“I put smiley faces on almost every character I draw,” explains London-based illustrator Lily Kong, "I believe making happy work is a fundamental element of my creative practice.” Lily’s illustrated world of greenery and squishy characters caught our eye due to its energy but also the fact that we couldn’t stop smiling.
Born in Newcastle, Lily grew up in Hong Kong studying “all of the academic subjects” in her secondary education. However, during this time it was art that really attracted her and so when it came time to choose a university, she left Hong Kong for London to study at Camberwell College of Arts. Her approach to the subject was initially influenced by her more traditional education in fine arts: “I used to do all these landscapes using acrylic on canvas,” she recalls. “I then went to uni, did a couple of shit projects and fell into illustration. It was charming. It was relatable. I loved it." Since then, Lily has been evolving in the field, developing a unique, effervescent style, graduating with a degree in the medium last year.
Vibrancy is the one word Lily stresses when it comes to describing her work. Although stemming from her use of colour, it is also the result of her technique and approach, combining a variety of lines. “I enjoy painting both digitally and traditionally,” she explains. However, drawing digitally allows her to experiment more freely with colour and brush strokes. “I have always had this strong urge to make improvements,” she explains. “Adjusting the colour saturation, correcting a mark or deleting a straight line just makes me so happy.”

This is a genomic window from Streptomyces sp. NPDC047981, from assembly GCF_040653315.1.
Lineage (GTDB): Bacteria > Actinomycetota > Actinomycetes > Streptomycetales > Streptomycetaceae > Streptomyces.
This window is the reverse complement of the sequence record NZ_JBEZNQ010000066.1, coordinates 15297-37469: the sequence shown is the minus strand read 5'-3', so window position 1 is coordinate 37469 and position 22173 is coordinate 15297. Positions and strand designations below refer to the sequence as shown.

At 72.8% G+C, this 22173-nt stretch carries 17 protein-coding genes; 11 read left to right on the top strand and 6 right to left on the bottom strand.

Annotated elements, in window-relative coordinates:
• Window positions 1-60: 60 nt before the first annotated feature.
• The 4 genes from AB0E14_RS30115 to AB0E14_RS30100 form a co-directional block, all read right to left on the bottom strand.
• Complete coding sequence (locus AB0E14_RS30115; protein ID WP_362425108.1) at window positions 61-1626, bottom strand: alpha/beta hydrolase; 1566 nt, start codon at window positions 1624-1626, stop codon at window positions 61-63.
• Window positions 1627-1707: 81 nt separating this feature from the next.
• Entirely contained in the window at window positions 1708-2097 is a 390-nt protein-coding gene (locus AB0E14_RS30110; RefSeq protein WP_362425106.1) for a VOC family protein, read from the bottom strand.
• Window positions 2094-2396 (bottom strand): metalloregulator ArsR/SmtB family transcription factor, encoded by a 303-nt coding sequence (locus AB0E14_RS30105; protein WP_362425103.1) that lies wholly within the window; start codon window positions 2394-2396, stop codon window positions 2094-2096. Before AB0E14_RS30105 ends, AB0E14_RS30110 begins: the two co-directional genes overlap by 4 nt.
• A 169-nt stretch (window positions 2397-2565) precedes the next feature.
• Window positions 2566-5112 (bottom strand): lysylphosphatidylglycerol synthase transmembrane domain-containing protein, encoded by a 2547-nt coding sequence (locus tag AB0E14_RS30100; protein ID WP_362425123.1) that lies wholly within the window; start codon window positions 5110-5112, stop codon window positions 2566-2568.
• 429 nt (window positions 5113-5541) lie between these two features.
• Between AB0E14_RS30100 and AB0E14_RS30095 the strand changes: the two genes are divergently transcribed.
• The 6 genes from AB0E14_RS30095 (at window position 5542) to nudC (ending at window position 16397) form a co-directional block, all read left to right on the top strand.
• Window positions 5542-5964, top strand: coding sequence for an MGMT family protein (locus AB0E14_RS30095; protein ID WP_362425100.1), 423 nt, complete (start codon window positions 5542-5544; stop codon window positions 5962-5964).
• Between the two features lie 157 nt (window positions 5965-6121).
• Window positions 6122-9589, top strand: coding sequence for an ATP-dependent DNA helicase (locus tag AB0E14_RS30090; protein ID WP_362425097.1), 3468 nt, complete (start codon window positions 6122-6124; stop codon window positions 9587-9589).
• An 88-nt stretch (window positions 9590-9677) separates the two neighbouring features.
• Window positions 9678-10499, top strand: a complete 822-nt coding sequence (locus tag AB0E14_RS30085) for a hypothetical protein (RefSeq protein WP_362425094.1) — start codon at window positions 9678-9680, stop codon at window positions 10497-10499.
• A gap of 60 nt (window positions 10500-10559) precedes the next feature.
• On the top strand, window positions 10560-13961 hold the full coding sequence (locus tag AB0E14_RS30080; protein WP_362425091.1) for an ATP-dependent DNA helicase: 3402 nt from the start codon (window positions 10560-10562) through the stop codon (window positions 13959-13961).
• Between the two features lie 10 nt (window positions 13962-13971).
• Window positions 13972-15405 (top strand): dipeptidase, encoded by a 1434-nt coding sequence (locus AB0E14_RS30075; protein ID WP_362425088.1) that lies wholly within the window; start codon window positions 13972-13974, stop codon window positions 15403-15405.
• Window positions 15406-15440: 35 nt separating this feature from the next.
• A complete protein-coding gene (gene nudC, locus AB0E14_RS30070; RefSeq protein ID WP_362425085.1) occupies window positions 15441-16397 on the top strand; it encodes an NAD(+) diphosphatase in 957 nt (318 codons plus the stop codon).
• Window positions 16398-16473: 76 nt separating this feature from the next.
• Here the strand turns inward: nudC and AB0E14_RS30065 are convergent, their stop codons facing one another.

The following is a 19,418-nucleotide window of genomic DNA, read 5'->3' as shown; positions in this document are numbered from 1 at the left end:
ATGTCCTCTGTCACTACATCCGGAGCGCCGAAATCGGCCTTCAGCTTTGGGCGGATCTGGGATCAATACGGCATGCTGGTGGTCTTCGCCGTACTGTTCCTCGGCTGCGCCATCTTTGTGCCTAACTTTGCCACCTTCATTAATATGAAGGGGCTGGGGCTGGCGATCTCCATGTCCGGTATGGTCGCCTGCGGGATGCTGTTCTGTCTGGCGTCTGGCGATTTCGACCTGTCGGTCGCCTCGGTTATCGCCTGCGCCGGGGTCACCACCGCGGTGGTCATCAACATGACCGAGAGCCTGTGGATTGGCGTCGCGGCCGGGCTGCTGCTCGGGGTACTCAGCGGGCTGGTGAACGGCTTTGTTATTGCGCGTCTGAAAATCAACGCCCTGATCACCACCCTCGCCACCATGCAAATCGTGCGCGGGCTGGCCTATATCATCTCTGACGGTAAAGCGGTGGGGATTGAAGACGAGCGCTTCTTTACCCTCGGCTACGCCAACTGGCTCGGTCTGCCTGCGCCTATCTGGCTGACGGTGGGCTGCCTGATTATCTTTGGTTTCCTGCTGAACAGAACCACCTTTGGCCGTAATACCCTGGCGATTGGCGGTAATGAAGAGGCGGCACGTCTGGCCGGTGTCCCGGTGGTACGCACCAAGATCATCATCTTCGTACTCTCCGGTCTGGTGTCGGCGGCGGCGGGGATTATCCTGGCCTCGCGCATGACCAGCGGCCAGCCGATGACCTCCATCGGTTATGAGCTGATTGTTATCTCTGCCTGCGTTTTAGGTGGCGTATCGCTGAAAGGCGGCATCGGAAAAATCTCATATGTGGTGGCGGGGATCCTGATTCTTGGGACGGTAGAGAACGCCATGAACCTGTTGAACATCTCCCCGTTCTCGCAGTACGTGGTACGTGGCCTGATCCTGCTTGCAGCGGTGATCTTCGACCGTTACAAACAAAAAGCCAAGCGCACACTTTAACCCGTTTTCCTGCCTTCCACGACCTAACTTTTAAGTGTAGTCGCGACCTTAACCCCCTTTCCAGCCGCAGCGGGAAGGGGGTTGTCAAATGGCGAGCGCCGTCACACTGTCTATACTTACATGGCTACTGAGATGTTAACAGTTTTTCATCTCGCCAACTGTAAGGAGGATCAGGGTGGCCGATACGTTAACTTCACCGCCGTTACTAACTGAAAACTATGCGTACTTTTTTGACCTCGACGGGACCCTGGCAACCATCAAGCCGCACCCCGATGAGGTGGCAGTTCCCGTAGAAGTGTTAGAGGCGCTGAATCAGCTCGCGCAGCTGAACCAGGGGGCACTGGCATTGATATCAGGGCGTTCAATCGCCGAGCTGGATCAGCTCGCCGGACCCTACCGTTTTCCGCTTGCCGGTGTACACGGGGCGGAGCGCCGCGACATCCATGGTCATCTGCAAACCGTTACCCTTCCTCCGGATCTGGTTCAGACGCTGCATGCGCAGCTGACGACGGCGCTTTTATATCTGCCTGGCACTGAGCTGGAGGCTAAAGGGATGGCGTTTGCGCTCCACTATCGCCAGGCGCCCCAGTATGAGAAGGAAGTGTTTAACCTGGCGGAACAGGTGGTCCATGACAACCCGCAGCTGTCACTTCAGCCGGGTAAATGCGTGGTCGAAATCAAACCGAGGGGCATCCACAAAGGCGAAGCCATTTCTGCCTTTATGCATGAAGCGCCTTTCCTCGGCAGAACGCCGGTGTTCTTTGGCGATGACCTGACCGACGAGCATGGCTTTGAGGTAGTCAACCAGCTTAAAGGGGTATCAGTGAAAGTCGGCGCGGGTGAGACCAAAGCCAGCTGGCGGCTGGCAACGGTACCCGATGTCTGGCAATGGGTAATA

A constant throughout Lily’s various smaller series are the rounded, bulbous characters who lounge on beaches or gleefully paint at their easel. When questioned who these Mr Blobby-like creatures are, she responds: “I drew these marshmallow babies because I didn’t want to draw too much attention to the details or identity of the character. As a result, they all look almost identical.” Stemming from her love of drawing curves, as opposed to straight lines, the marshmallow babies set the tone and creates a narrative potential across all of Lily’s portfolio.
Lily’s inspiration largely comes from the world she inhabits. Stating Kew Gardens as one of her favourite places to “draw and chill,” she regularly documents her experiences and sightings in her work. In her series, A Record of Living Things she translated observations of daily life such as painting in garden or friends hugging into colourful and vivid scenes – far more inviting than the real world they originated from. In January of this year she contributed a painting to a cat-themed exhibition. As she has “so much fun drawing cats,” she developed it into a series complimenting the fluffy creatures. “Big thanks to my friends’ cats Dusty and Walter! I left my own cat back in Hong Kong for long ago that I had kind of forgotten how they walk and move,” she says.
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